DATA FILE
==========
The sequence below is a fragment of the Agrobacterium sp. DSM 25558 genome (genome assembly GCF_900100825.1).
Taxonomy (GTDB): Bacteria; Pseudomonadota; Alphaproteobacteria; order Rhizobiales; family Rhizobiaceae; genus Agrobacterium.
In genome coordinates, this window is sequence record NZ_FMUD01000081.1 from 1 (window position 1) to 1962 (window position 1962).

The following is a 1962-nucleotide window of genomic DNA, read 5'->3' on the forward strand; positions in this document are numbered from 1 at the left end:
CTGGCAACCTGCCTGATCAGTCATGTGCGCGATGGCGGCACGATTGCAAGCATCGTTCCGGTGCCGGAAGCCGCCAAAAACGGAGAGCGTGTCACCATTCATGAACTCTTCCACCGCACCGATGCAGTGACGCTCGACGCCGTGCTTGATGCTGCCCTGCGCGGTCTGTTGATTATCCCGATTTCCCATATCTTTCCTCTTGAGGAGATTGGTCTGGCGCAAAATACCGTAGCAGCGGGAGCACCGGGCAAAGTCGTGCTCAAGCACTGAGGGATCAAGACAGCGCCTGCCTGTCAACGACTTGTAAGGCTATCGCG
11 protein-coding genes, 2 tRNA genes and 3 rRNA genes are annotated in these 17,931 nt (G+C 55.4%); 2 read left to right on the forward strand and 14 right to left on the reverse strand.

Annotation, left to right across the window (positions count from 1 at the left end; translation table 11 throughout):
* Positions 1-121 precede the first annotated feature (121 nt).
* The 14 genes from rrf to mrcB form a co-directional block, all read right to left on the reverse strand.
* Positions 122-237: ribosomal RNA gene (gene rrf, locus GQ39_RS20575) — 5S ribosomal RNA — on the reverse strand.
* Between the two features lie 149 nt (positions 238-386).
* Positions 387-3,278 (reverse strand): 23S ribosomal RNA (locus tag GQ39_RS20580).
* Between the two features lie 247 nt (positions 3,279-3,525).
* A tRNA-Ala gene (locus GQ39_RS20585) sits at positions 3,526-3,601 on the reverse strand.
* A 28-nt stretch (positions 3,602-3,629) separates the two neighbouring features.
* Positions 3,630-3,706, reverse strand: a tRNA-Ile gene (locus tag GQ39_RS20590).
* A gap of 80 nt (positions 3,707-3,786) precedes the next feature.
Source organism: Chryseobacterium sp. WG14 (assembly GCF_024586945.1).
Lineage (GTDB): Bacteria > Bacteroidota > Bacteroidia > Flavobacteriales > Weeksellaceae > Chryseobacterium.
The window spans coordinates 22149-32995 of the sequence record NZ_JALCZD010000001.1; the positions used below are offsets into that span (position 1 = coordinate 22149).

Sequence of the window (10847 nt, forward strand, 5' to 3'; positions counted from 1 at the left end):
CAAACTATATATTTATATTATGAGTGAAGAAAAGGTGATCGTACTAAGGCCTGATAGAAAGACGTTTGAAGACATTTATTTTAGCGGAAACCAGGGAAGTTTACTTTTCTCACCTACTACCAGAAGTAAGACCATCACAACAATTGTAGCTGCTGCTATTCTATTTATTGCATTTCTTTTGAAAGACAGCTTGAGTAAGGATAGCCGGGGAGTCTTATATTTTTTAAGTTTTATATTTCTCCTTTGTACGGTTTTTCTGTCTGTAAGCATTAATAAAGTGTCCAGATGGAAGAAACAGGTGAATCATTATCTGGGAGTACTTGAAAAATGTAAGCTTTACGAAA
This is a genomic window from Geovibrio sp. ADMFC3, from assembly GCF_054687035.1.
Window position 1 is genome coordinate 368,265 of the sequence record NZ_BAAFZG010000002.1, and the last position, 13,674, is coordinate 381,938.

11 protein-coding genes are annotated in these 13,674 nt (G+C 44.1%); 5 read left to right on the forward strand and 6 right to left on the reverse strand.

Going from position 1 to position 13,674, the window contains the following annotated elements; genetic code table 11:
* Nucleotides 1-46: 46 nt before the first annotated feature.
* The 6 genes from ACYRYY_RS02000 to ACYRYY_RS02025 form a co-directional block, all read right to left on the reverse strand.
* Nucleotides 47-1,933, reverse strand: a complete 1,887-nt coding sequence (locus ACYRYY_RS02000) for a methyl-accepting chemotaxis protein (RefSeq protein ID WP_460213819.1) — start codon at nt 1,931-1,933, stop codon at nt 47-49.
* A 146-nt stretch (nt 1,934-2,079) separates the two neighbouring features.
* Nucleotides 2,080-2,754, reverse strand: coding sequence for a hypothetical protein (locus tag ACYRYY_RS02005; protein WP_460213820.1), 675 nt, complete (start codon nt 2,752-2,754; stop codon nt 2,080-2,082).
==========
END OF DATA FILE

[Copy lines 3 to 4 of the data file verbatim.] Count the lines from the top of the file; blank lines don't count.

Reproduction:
In genome coordinates, this window is sequence record NZ_FMUD01000081.1 from 1 (window position 1) to 1962 (window position 1962).

The following is a 1962-nucleotide window of genomic DNA, read 5'->3' on the forward strand; positions in this document are numbered from 1 at the left end: